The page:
Chief marketing officers have the challenging task of directing marketing strategy in today’s constantly shifting business landscape. Meeting and exceeding customer demands is difficult enough, but now CMOs must be prepared for a range of technological and sociological disruptions. If handled well, these disruptions can result in a competitive advantage for the business. If handled poorly, these disruptions can result in lost revenue and even a damaged public image.
As businesses continue to transform in this new age of technology and information, marketing will only become more imperative to a successful business strategy. For that reason, it is more important than ever that CMOs refine their media planning strategy to meet each potential challenge head-on. To learn the top five trends impacting market strategy this year, read on:
Customers Want an Emotional Connection
Many marketers struggle with establishing a strong emotional connection with customers. This may be due to the role of data becoming more influential in the media planning strategies of CMOs and marketers. A hyper-focus on data can lead some marketers to forget a critical piece of information: All customers are people. People generally enjoy leading their own experiences, and value authenticity in all forms. Creating a powerful emotional connection goes beyond personalization, which should already be a staple in your media planning and marketing strategy.
Consumers are concerned with authenticity more than ever. 86 percent of consumers find authenticity important when deciding which brand to support. This number is even more significant among millennials, with 90 percent believing in the importance of authenticity. This is why influencers and brand loyalists are becoming integral parts of many media planning strategies. According to Stackla, consumers are three times more likely to believe that content generated by another consumer is authentic. This means that resonating with your customer’s beliefs and opening a dialogue with them is more important than ever.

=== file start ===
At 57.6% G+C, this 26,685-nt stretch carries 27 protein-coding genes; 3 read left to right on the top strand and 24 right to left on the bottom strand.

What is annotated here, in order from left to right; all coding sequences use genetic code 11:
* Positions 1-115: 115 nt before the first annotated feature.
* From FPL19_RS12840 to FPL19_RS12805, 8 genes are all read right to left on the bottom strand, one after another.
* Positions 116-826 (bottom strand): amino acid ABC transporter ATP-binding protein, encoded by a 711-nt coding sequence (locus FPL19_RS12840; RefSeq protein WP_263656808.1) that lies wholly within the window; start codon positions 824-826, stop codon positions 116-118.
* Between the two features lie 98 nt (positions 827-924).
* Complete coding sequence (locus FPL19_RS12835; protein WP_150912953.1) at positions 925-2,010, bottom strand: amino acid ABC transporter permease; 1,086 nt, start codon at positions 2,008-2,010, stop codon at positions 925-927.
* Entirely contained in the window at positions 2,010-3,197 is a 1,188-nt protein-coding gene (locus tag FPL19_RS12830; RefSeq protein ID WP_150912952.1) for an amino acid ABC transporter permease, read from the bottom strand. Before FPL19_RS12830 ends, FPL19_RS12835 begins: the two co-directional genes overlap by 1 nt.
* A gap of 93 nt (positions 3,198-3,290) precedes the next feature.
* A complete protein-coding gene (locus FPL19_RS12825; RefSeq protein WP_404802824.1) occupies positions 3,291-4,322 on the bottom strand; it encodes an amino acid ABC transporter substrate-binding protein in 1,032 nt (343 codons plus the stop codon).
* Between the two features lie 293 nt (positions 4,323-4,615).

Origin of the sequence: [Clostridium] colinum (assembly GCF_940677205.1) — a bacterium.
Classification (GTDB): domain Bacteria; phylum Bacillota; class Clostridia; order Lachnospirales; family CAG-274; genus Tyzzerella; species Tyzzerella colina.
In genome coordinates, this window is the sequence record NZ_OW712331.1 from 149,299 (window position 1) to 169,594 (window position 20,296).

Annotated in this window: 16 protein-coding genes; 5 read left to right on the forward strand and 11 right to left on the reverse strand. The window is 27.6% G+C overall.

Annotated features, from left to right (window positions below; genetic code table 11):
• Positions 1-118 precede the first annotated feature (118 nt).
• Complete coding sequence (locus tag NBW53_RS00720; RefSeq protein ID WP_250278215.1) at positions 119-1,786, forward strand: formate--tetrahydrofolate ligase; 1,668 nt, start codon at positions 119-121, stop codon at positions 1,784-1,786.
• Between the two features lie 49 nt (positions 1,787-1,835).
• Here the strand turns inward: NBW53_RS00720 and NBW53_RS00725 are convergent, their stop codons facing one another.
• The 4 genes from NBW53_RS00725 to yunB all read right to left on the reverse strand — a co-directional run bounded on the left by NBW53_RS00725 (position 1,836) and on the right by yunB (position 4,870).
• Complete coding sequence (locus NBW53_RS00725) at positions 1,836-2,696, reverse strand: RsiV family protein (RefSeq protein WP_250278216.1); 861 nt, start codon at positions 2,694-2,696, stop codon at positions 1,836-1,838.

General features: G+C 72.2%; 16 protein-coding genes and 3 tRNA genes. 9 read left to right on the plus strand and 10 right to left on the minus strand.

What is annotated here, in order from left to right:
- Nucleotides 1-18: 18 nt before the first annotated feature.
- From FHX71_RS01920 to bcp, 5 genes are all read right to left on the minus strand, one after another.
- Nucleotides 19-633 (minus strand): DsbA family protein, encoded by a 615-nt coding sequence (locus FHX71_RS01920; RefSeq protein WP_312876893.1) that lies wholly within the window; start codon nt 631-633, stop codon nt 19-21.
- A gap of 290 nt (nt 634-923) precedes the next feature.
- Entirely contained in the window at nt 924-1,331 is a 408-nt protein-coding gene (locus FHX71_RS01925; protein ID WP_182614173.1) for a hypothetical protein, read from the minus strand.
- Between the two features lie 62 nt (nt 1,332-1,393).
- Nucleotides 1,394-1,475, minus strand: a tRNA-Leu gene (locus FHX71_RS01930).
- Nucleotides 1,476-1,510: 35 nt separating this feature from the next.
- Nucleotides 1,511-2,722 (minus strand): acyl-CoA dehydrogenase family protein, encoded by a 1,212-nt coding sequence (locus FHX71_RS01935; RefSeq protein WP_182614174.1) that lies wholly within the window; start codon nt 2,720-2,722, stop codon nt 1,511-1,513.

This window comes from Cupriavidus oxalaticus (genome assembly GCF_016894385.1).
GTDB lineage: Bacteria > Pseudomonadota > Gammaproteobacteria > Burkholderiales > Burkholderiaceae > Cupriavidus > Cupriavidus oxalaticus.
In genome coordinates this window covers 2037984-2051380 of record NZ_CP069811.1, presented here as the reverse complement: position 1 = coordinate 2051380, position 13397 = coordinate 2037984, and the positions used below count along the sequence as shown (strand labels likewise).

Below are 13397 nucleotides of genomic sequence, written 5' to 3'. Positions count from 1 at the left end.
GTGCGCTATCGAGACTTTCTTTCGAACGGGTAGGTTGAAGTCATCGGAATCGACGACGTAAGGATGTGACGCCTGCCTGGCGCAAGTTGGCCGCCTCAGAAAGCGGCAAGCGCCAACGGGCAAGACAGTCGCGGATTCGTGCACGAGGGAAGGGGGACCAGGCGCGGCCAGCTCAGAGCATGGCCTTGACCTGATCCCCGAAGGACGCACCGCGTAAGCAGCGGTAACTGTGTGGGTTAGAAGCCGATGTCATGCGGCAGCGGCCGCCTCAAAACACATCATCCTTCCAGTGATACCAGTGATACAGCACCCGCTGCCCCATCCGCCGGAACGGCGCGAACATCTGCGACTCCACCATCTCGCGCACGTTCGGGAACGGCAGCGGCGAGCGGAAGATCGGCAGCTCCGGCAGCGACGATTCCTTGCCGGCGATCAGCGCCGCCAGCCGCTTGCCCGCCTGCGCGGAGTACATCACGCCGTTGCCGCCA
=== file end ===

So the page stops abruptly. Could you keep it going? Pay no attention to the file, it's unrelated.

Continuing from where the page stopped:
The best way to solidify the position of your brand to your customers is by determining your organization’s purpose. A purpose isn’t a mission statement or value statement, which are internally generated. A purpose is customer generated. To begin learning what your organization’s purpose is, define what your organization really does for customers from the customer’s perspective. This purpose can then be utilized in a creative or aspirational theme for marketing messages. If it resonates, ensure that this purpose will grow beyond media planning objectives and eventually influence your operations. This will assure customers that your organization’s purpose is authentic and actionable.
Concerns about Data Privacy & Security are Growing
In 2018, data breaches and data legislation were moved to the forefront of people’s minds. To answer these widespread data concerns, the EU passed GDPR, which made data privacy an expectation across all organizations hoping to conduct business in the EU. This change in legislation reflects the global discussion on data privacy and data usage. Pressure has been put on companies as a result to use and collect data responsibly.
Be very mindful about how your organization collects customer data, and has collected data in the past. Focus only on the data that your organization needs to do business. Data collection is now directly tied to creating value for consumers and creating material that consumers would want to opt-in to. White papers, newsletters, or other assets that provide industry insights or focus on your target audience’s interests are great ways to connect with prospects and customers. Consider the following: About 7 million subscribers receive theSkimm newsletter Monday through Friday to stay up to date in the news. Created in 2012, the founders had been told that email was dead. Due to their ability to create value for their readers, theSkimm continues to grow, having raised $28 million dollars from investors since its creation.